In a wood of yellow trees, two long-acquainted friends
Stride a long black path, and search its length for stones
The eldest, white with age, has walked this path before.
And though it’s aged him much, it’s made his body strong.
He carries the burden now, of all the stones they’ve found.
It’s heavy in his hands, and makes him furrow his brow,
and stroke his chin and grunt a soft and plaintive “hmm.”
His eyes look toward the path, and search it inch by inch.
He’ll add a pale white stone, and pass the burden on.
Or else he’ll quit the lot, and the wager will be done.
The younger watches him, his hair still black as slate,
And wonders if he too, will grow stronger in his age.
He placed the first black stone in that burden hours ago,
But could not have made it grow to what it is all on his own.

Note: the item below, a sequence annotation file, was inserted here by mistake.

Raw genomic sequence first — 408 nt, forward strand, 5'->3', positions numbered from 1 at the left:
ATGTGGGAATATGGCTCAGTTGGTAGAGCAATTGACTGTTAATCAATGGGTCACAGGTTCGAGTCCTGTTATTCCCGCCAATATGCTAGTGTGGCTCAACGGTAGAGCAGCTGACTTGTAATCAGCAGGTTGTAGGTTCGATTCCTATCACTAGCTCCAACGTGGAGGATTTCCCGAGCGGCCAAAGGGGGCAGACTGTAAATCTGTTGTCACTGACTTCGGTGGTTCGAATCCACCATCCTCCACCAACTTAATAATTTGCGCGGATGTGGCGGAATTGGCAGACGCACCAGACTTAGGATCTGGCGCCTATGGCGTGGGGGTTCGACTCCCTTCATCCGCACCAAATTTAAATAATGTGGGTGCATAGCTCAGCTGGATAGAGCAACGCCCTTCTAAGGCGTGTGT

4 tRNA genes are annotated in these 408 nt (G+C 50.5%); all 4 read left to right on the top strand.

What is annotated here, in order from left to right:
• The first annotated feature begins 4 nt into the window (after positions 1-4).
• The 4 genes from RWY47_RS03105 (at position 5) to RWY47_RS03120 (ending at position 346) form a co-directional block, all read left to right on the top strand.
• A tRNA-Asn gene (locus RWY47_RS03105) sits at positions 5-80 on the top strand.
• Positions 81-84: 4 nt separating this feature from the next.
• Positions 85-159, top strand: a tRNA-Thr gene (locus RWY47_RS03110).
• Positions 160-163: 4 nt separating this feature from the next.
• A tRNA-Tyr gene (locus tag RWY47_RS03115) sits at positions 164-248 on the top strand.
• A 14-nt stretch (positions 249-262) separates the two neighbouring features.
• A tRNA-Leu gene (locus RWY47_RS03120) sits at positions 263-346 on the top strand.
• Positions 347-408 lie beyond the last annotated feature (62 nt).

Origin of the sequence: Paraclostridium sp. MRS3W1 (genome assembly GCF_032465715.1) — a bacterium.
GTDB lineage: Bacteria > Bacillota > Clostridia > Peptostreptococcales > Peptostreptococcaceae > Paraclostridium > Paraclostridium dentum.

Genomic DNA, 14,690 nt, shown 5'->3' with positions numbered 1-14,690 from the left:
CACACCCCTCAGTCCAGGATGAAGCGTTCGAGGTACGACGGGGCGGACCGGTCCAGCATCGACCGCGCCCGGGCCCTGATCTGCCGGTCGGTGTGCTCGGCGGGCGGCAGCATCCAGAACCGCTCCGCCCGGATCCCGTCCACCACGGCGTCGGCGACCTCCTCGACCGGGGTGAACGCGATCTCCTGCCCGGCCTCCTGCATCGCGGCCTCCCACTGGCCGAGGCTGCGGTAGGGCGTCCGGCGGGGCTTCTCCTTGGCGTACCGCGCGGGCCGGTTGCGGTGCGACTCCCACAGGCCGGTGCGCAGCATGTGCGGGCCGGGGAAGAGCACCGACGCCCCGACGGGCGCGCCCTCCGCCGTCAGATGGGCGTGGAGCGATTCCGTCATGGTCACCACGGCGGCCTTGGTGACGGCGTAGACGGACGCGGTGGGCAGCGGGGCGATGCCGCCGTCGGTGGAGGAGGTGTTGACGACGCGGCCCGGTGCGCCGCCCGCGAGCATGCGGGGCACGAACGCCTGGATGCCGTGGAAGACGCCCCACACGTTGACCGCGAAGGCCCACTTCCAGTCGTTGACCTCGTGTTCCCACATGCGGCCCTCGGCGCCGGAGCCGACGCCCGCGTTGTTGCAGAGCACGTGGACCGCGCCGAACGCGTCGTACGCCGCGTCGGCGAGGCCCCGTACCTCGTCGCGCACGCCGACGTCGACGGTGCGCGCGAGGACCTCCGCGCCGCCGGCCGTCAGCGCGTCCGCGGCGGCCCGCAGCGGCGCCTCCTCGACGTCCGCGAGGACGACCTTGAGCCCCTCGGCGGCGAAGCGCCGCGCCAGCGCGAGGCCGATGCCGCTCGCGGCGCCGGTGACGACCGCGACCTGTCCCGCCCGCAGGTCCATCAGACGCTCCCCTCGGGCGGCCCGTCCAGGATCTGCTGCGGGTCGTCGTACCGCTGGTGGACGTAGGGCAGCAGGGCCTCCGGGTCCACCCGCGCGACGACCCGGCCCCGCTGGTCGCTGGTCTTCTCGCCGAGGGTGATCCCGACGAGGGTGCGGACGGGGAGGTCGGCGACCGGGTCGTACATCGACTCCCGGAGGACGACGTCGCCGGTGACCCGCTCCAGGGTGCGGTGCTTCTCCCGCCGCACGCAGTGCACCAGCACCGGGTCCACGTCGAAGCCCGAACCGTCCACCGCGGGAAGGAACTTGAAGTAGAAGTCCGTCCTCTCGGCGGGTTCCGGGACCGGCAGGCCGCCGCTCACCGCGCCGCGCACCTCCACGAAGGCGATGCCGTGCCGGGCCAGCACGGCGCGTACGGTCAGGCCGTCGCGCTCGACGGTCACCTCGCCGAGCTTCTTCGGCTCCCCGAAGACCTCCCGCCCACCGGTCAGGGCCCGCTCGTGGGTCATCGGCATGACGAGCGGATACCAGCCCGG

He knows that the old man will not quit the burden now.
And soon another stone will be added to the load,
And then he’ll take that burden, and will carry it again.
He watches as his teacher seems for once to break a sweat.
The stones he found today were large, he placed them each with pride,
But still his elder’s stride is powerful and long,
His eyes are sharp and peircing as they scour across the path
And find the stone that’s biggest, as white as his own hair,
The younger makes a burden for himself along the way,
To test his strength against the coming struggle and prepare.
He loads it as it was when he last passed the burden on,
And adds one more to see if he can handle what’s to come.
The load confounds him greatly and he struggles against its weight,
And wonders if he might be forced to quit the burden soon,
And leave the stones along the path, the wager now complete.
A crack disturbs his struggle, as a stone joins many more.
The elder passes on the burden to the younger’s hands.